Social Innovation and Smart Cities are about the Present and not the Future

Social Innovation and Smart City Week

For the past 4 years, Nikkei Business Publications, Inc. (NikkeiBP) has organized a Smart City Week event in Yokohama. The first event, in 2011, was primarily a conference, with 5000 participants. In 2012 and 2013, the conference and exhibition expanded, with the number of attendees growing to 22,601 (2012) and more than 30,000 (2013). In particular, the number of guests from overseas expanded from 940 (2012) to more than 3000 (2013). This is not unsurprising considering the considerable expansionary efforts of the Japan government to grow tourism and the export of ecological technologies.

This year, the event evolved to include the concept of Social Innovation to Smart City Week. It is likely that this is because the concurrent shows, such as Next Generation Healthcare, Energy Security/Management, and Disaster Preparedness, as well as Display Innovation, point towards not merely smarter cities but innovation that lead to greater happiness and quality of life for societies.

Whatever the reason, it seems to me that the Social Innovation/Smart City Week event is one that should continue to grow in stature and importance in the coming years. The role that large urban areas play in moving societies to more sustainable means of organization and function continues to grow. Governments, enterprises, and educational institutions can each play a vital role in making our cities smarter.

Yokohama and Minato Mirai

One of the features that is a highlight of the event is that it is held in Yokohama. Most of Japan's major exhibitions are held, of course, in Tokyo. Certainly Makuhari Messe, in Chiba has long been the venue of major exhibitions, but Tokyo Big Sight and Tokyo International Forum are the sites of the lion's share of major exhibitions. But the Pacifico Yokohama Conference Center and Minato Mirai is an ideal venue for the event.

The venue itself is in Minato Mirai, which means "Future Port" in Japanese, shedding light on the idea that a port city should be a focus point for efforts to make a better future. The location itself is the result of a more than 20 year plan to revitalize a large waterfront zone that was, at the onset, fairly dilapidated and dirty. Today, after the project's first 20 years, which coincided with the collapsing of Japan's "Bubble Economy" and the "Lost Years" of economic doldrums, the entire Minato Mirai area is home to some of the most sought residential, retail, resort, and office locations. The iconic Landmark Building, Queen's Square, the Red Brick Warehouse, and Pacifico Yokohama are all shining lights of the Minato Mirai 21 project, which will continue to make Yokohama on the brightest starts of global Smart City programs.

In the conference and exhibition program itself, the Yokohama Day event has become one of its highlights. The event features booths and presentations from people representing government, industry, educational, and non-profit sectors. It showcases cutting edge technologies and innovative programs from enterprises both large and small.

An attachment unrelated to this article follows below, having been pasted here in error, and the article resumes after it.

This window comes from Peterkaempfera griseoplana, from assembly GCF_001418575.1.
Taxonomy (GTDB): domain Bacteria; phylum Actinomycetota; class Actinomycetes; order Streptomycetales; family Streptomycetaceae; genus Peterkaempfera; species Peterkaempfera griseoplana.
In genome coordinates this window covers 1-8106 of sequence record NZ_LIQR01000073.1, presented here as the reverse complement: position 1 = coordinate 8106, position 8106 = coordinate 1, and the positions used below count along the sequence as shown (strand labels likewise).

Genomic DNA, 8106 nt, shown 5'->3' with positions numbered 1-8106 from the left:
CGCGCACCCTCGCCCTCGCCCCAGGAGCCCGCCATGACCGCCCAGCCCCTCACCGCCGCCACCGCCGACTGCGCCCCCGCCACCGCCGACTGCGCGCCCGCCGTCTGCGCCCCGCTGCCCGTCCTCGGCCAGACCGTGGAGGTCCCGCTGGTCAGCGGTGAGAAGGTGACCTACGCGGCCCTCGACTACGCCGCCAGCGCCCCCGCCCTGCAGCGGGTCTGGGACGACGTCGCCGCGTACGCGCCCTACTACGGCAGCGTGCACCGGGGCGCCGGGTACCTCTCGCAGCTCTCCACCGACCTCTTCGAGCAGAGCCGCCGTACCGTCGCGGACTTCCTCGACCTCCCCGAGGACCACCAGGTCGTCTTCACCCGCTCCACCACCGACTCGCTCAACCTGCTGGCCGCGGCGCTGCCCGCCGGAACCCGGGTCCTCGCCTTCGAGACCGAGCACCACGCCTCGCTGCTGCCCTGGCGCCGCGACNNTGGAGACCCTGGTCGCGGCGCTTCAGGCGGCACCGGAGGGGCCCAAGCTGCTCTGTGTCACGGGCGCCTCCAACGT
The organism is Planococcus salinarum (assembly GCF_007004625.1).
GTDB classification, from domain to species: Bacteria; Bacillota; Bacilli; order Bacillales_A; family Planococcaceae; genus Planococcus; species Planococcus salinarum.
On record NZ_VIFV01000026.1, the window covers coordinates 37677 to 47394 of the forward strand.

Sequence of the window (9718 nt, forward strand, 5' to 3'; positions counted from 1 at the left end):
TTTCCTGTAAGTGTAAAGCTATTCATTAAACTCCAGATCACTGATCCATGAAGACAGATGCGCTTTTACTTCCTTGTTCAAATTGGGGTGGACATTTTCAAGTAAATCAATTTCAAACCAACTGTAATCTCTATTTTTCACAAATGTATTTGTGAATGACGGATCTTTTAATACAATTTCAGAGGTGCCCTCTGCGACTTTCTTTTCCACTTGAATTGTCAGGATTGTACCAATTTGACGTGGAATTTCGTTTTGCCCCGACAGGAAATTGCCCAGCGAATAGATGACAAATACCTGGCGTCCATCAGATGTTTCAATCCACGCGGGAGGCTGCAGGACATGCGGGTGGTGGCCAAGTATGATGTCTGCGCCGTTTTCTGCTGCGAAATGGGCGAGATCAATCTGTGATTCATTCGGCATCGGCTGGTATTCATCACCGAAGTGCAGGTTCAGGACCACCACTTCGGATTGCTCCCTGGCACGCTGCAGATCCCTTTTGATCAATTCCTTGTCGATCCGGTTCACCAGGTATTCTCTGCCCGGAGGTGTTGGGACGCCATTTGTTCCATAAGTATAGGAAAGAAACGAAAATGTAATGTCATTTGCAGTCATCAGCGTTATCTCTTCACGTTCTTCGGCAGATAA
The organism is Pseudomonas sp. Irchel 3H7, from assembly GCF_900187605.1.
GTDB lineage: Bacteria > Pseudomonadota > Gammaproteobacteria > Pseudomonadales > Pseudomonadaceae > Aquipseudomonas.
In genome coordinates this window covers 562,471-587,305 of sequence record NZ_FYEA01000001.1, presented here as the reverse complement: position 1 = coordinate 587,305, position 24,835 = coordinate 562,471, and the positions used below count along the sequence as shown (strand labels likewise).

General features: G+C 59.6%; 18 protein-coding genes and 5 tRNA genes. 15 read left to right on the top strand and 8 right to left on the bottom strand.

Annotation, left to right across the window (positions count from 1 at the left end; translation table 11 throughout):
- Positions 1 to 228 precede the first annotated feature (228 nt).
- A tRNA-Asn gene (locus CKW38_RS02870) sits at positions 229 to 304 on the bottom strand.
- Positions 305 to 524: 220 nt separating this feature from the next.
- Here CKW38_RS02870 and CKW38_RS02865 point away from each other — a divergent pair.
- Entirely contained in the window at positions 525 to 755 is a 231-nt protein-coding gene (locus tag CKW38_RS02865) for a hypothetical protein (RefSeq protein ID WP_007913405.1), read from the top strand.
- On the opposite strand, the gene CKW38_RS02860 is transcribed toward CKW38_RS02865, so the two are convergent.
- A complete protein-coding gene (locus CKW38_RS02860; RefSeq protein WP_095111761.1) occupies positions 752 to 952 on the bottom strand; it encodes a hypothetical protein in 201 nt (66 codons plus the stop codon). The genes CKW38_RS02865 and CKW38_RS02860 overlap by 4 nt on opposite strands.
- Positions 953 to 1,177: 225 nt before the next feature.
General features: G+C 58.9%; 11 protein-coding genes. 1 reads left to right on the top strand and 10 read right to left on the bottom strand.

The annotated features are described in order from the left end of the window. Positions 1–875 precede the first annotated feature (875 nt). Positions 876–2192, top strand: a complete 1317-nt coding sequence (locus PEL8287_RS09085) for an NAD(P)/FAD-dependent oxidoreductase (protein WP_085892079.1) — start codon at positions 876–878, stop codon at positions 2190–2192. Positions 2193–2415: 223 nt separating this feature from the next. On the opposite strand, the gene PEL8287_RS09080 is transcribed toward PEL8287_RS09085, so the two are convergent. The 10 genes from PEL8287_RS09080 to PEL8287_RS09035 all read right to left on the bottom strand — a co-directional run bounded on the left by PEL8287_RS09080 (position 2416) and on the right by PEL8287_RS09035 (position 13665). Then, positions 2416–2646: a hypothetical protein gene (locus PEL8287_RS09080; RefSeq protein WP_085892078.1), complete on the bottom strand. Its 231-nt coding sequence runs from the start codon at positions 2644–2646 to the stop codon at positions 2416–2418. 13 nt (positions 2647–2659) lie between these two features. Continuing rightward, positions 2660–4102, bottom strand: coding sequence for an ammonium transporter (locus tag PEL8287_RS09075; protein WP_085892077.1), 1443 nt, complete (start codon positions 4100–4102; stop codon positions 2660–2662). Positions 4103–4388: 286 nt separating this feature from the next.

There are two factors, though, that I think are critical to its success. First, Yokohama's history as a port city, where much of the international freight continues to pass through, makes it a beachhead for social innovations that can have a global impact. Second, as an industrial city, Yokohama and Minato Mirai were not as clean as current development seem to indicate. Rather, even fairly recently - even 30-40 years ago - the air and water pollution around the port was exemplary of the worst side of industrial development. So when Yokohama, Kawasaki, Yokosuka, and Kanagawa Prefecture boast of advances in the ecological environment, working and living conditions, and the general quality of life improvements the city is making, it is a story not of a Prince's life, but of a pauper with princely aspirations and principles that make a difference for the entire kingdom.

Smart is fun

Ultimately, the impact of Social Innovation/Smart City Week must be felt in the cities and communities in which we live to be meaningful. Ecological concepts are only good if they affect our lives in a way that help make human activities sustainable for future generations of people on this planet. For me, one of the critical ways in which this can be sustained is that it's gotta be fun.

It's probably not surprising, then, that I found displayed in the event a brain wave controlled helicopter. It has many limitations, of course, but the idea that one can control the helicopter's flight path by thinking about where it should go is delightful! Packaging, too, is important. We can certainly use less of it in what we use, but there is no doubt that we need some packaging for pretty much everything we need. Getting smarter in designing, reusing, and recycling it is critical for sustainability.

There is so much more I could write about the event - I will in a few more specific features - but in a nutshell, the event is fun. It does not feel like work to consider all of the possibilities and find companies to collaborate with. It is great work, but the work is great because it is good for the world, smart, and loads of fun!

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